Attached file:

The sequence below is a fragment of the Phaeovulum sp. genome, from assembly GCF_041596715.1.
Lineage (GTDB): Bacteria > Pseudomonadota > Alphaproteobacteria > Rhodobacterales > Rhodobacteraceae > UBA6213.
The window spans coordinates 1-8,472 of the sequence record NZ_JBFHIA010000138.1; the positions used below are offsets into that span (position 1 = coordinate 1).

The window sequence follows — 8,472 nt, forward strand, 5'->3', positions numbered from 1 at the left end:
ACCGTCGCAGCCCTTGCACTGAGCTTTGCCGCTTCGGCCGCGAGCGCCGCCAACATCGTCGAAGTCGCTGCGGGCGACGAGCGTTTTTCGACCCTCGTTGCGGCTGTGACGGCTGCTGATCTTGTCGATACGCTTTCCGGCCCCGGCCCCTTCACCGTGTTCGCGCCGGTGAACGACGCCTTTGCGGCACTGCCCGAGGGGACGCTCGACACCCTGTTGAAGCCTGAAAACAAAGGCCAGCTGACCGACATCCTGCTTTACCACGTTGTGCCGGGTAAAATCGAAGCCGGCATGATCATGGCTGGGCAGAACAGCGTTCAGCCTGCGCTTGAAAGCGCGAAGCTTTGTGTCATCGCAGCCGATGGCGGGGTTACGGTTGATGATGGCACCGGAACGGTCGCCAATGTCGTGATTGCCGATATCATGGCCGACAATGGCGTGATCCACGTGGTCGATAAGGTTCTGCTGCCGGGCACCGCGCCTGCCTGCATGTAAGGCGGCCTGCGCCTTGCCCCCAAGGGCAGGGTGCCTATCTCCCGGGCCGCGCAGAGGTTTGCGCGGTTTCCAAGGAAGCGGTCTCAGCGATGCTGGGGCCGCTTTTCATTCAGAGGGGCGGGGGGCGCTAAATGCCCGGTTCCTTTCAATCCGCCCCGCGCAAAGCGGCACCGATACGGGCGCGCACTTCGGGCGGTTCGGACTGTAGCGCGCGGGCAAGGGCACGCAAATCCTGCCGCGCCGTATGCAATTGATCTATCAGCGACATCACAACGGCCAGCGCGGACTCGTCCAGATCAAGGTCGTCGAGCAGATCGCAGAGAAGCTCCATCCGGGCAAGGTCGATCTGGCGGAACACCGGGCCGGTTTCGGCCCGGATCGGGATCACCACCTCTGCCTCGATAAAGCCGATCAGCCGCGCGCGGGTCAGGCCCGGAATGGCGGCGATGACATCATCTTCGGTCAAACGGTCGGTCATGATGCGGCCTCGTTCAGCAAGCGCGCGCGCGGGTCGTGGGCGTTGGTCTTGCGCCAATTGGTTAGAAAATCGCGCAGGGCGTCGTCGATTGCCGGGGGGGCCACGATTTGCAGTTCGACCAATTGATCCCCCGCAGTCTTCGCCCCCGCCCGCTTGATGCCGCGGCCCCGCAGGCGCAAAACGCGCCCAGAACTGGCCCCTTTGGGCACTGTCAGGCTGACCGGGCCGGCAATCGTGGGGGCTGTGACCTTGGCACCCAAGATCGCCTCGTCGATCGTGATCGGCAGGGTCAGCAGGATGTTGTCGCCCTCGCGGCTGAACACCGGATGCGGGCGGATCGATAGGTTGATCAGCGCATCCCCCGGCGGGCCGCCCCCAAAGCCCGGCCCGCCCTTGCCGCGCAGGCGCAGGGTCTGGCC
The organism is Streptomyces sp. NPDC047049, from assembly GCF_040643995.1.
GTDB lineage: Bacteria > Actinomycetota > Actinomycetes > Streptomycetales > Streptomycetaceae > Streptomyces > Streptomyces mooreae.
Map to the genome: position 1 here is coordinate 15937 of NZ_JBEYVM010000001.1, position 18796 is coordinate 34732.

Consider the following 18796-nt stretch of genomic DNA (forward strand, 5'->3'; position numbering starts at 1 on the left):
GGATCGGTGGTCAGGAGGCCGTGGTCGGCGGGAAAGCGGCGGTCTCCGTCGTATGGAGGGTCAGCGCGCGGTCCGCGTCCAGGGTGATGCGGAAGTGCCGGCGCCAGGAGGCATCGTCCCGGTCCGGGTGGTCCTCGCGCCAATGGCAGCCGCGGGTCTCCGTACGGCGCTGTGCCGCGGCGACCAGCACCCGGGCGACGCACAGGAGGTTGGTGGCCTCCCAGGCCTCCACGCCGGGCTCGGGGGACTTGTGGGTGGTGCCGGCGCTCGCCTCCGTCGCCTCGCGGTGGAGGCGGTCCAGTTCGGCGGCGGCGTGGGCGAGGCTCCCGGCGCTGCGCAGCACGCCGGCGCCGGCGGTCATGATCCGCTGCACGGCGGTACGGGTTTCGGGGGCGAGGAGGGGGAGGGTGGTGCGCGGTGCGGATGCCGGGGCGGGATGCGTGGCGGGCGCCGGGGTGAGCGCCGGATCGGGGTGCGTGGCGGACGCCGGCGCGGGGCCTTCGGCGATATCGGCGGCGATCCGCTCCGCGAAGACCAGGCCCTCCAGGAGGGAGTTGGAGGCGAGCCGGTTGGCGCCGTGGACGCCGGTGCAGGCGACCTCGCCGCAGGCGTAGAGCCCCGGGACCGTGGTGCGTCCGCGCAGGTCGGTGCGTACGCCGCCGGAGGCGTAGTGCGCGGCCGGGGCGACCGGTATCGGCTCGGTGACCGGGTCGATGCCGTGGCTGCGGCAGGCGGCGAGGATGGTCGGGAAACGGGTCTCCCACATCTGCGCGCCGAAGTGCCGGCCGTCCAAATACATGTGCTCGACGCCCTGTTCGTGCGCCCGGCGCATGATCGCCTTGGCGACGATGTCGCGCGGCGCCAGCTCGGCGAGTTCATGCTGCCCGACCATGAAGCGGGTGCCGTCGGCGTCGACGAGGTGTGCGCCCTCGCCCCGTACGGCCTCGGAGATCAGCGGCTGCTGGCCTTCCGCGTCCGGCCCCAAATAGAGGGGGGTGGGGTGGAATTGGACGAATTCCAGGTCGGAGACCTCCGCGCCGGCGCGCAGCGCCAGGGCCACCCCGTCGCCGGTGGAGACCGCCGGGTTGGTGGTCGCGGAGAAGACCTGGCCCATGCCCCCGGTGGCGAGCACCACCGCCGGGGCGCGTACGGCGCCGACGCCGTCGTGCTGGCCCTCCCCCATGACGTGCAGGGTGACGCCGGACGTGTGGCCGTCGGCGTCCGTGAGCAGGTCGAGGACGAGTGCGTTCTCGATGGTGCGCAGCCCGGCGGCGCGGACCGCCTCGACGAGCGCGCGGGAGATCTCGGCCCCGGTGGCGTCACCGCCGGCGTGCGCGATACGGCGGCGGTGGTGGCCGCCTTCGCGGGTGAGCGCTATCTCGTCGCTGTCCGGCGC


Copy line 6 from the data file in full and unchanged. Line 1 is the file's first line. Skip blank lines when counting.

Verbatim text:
The organism is Streptomyces sp. NPDC047049, from assembly GCF_040643995.1.